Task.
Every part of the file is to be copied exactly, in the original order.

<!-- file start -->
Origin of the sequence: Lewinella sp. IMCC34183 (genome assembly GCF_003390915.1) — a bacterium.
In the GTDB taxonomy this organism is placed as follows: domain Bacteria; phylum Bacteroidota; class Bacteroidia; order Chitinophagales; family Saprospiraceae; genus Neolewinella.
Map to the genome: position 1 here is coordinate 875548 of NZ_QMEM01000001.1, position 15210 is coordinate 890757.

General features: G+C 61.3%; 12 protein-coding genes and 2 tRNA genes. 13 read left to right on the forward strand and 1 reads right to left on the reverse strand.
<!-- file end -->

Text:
Origin of the sequence: Lewinella sp. IMCC34183 (genome assembly GCF_003390915.1) — a bacterium.
In the GTDB taxonomy this organism is placed as follows: domain Bacteria; phylum Bacteroidota; class Bacteroidia; order Chitinophagales; family Saprospiraceae; genus Neolewinella.
Map to the genome: position 1 here is coordinate 875548 of NZ_QMEM01000001.1, position 15210 is coordinate 890757.

General features: G+C 61.3%; 12 protein-coding genes and 2 tRNA genes. 13 read left to right on the forward strand and 1 reads right to left on the reverse strand.